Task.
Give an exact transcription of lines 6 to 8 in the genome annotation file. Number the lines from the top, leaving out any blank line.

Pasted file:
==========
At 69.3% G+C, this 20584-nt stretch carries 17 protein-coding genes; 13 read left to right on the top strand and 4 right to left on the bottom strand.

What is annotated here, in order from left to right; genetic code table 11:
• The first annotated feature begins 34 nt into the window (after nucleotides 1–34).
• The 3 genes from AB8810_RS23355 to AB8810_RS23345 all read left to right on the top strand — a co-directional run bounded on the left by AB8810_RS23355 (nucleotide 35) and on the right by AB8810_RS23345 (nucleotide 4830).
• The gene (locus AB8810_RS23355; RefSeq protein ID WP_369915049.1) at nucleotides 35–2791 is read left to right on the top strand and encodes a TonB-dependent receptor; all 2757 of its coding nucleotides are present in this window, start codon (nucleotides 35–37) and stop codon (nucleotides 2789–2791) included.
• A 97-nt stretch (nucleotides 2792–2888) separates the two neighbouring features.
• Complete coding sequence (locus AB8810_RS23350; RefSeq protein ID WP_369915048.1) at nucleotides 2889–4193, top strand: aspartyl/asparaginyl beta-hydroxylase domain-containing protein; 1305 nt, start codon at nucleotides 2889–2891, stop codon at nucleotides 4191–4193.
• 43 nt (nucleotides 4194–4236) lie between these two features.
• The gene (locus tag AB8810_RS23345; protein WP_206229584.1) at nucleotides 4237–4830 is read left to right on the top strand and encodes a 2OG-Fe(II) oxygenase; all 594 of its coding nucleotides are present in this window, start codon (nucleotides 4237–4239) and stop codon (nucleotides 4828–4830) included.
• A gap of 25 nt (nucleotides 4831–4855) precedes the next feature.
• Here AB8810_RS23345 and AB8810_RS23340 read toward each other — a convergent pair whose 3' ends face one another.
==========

• A 97-nt stretch (nucleotides 2792–2888) separates the two neighbouring features.
• Complete coding sequence (locus AB8810_RS23350; RefSeq protein ID WP_369915048.1) at nucleotides 2889–4193, top strand: aspartyl/asparaginyl beta-hydroxylase domain-containing protein; 1305 nt, start codon at nucleotides 2889–2891, stop codon at nucleotides 4191–4193.
• 43 nt (nucleotides 4194–4236) lie between these two features.